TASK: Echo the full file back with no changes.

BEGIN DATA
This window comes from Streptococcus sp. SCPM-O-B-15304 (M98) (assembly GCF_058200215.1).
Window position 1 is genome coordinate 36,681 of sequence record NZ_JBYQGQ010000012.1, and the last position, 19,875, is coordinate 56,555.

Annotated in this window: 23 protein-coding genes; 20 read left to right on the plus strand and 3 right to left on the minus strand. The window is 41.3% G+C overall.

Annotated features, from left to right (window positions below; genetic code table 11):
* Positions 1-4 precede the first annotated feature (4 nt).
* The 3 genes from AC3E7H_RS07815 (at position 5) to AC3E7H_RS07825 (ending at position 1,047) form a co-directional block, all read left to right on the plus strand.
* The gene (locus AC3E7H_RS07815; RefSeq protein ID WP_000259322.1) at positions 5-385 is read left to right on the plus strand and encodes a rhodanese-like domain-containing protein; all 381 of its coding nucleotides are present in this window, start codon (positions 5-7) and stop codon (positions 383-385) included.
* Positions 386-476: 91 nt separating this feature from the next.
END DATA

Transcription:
This window comes from Streptococcus sp. SCPM-O-B-15304 (M98) (assembly GCF_058200215.1).
Window position 1 is genome coordinate 36,681 of sequence record NZ_JBYQGQ010000012.1, and the last position, 19,875, is coordinate 56,555.

Annotated in this window: 23 protein-coding genes; 20 read left to right on the plus strand and 3 right to left on the minus strand. The window is 41.3% G+C overall.

Annotated features, from left to right (window positions below; genetic code table 11):
* Positions 1-4 precede the first annotated feature (4 nt).
* The 3 genes from AC3E7H_RS07815 (at position 5) to AC3E7H_RS07825 (ending at position 1,047) form a co-directional block, all read left to right on the plus strand.
* The gene (locus AC3E7H_RS07815; RefSeq protein ID WP_000259322.1) at positions 5-385 is read left to right on the plus strand and encodes a rhodanese-like domain-containing protein; all 381 of its coding nucleotides are present in this window, start codon (positions 5-7) and stop codon (positions 383-385) included.
* Positions 386-476: 91 nt separating this feature from the next.